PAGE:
JW Francis: “Dream House” album review – a lo-fi pop of colour


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Rating: 4 out of 5.

JW Francis returns to the fold with Dream House – a dreamy escape to your daftest fairytale.

Hailing from New York, JW is no stranger to sitting in quaint coffee shops or strolling down Central Park, basking in the wispy warmth of Summer. Now, he’s made the perfect companion for it. Compiled in New York nearing the back-end of 2021, Dream House is exactly what it says on the box. Or for a better term, the vinyl sleeve. An illustrious dream state of familiarity, JW’s jangly “bedroom slacker pop” comes into full play as he implants his trademark of such an animated colouring board. You may hear a trace of The Strokes in there with JW’s vocal mantras deepened with inflections. Hell, there may even be hints of Lou Reed, his avant-garde sounds leading the path for many artists to pick up the torch long after his passing. But the project is still quintessential JW Francis.

The album comes after both well received albums of WANDERKID and Francis’s first in 2020, We Share A Similar Joy, which featured New York, which we can all agree is fitting attribution to the Big Apple’s hustle-and-bustle – all the while giving you moments to slow down for just a few.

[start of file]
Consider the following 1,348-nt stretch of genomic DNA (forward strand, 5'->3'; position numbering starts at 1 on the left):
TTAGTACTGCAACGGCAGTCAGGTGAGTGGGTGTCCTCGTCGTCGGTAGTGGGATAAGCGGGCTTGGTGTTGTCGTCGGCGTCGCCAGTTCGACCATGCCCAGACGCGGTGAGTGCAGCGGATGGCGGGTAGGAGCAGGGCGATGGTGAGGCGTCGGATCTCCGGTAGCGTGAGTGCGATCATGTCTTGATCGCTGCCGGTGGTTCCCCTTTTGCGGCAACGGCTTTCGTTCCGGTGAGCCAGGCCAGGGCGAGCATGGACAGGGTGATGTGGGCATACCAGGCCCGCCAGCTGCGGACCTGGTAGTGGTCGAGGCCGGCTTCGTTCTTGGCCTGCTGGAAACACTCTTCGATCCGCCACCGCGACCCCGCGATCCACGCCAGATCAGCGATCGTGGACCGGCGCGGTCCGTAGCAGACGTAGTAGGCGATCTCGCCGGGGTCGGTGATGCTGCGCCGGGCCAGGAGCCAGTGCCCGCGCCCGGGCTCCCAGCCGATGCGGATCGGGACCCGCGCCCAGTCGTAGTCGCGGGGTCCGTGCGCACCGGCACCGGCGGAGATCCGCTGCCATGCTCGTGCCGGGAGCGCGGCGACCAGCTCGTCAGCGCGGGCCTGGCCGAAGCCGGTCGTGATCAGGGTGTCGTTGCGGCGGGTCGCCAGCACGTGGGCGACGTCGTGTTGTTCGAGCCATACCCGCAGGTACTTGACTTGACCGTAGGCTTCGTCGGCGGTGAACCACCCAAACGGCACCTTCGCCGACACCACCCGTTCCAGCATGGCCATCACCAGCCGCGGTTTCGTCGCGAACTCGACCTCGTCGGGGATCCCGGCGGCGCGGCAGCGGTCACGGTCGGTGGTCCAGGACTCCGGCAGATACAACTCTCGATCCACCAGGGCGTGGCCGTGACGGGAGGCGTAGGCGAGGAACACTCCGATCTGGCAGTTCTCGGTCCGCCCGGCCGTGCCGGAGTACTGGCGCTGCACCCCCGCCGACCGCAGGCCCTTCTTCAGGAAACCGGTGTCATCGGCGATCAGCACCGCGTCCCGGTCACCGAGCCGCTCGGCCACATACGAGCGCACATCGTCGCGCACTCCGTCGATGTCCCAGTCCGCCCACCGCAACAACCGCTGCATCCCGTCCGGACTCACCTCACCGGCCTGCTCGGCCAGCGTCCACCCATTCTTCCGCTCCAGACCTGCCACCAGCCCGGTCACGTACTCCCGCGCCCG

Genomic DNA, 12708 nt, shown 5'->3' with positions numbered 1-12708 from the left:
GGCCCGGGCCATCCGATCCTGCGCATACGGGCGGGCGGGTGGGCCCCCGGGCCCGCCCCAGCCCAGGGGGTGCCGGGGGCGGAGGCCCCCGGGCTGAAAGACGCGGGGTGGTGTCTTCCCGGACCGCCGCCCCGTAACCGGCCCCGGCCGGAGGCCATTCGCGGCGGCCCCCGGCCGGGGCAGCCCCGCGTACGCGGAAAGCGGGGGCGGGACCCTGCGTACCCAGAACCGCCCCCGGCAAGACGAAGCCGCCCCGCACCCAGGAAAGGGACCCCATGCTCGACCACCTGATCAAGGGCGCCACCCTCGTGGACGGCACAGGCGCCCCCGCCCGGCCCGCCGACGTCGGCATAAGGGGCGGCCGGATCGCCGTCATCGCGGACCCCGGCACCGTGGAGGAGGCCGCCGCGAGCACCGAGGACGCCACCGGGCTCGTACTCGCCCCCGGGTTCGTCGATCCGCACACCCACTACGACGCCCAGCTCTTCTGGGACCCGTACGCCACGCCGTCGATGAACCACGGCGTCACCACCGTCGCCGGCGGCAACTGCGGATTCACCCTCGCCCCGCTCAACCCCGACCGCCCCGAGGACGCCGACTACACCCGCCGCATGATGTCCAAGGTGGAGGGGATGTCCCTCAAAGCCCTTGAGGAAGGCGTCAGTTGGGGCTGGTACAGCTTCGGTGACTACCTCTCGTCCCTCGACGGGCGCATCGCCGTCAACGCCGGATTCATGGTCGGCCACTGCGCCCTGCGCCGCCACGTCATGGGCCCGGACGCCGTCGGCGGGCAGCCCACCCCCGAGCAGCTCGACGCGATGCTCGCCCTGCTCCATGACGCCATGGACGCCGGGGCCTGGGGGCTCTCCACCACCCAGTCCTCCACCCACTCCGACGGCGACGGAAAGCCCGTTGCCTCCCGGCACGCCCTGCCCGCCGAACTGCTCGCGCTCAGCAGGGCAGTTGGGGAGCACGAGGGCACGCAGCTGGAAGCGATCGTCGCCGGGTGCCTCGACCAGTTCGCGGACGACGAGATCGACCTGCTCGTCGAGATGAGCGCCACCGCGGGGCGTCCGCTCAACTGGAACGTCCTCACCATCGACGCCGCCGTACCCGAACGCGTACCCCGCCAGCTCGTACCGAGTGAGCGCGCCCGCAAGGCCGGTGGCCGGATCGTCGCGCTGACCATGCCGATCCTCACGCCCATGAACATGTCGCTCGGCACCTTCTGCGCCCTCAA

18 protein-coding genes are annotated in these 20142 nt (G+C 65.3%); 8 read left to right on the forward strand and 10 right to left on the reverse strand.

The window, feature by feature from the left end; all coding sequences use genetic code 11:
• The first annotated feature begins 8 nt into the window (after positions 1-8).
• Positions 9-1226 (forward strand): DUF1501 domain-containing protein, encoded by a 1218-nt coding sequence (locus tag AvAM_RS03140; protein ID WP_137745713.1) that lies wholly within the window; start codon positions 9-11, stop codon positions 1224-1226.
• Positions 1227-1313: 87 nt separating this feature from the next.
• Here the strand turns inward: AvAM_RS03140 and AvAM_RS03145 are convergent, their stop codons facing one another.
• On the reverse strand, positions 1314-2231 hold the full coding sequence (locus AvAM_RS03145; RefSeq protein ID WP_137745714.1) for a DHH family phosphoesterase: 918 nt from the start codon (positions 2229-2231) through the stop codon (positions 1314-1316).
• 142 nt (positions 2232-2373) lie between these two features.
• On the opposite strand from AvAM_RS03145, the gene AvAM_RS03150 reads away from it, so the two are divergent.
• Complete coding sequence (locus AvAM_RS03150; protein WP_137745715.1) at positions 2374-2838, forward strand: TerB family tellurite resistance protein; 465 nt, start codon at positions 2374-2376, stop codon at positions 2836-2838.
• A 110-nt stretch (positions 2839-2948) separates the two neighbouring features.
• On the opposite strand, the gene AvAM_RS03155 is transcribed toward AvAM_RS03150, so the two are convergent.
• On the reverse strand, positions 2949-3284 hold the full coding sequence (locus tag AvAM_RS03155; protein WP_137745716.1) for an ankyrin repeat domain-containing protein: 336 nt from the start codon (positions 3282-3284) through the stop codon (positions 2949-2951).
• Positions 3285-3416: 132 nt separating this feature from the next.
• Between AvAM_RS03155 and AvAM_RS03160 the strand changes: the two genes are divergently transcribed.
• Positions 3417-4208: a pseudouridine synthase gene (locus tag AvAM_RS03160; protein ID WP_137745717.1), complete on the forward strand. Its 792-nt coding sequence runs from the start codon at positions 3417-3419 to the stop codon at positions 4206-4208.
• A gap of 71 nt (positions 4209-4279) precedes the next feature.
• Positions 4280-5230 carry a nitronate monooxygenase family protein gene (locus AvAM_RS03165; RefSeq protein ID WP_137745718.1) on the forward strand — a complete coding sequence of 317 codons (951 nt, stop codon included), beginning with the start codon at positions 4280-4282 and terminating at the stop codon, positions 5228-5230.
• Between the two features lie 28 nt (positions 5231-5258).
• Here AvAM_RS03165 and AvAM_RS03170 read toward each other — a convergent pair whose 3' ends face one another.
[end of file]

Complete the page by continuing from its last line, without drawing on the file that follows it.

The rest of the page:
When JW isn’t writing songs about his own life or surreal imagery, he writes about other people – most notably around February when he writes Valentines’ songs on his fans’ behalf. Yes, you heard that right. Every year about 6 weeks’ before Valentines’, he collates fans’ requests to write songs for their loved ones. And from this, is exactly how Dream House was born, as JW notes: “…some of them have been reworked to speak more to the artists’ life, others have remained as they were first written.” Put simply, this album is about caring for others, and the way we express it. Whether that’s through the skittish-funk of lead Going Home To A Party, “I wanna free our little minds/And our bodies too/Have a party every night” or the seasoned slow-burner Our Story, “It’s the way you bless me when I come home and I’m sneezing / Remember when we talked about Elvis Presley and his dance move,” they all have immeasurable feel-good moments for those individual fans to realise it’s pretty much their own words. Even I Wanna Be Your Basketball has moments of beautiful craziness that seemingly only a few can relate – but we all understand all the same: “I wanna be your basketball / I wanna be your favourite shopping mall.” Words that John Cooper Clarke may be even proud of.

All in all, Dream House solidifies its place on the mantel of an effortlessly-cool indie lo-fi pop project and undoubtedly proves that JW is the king of swiftness song-making.


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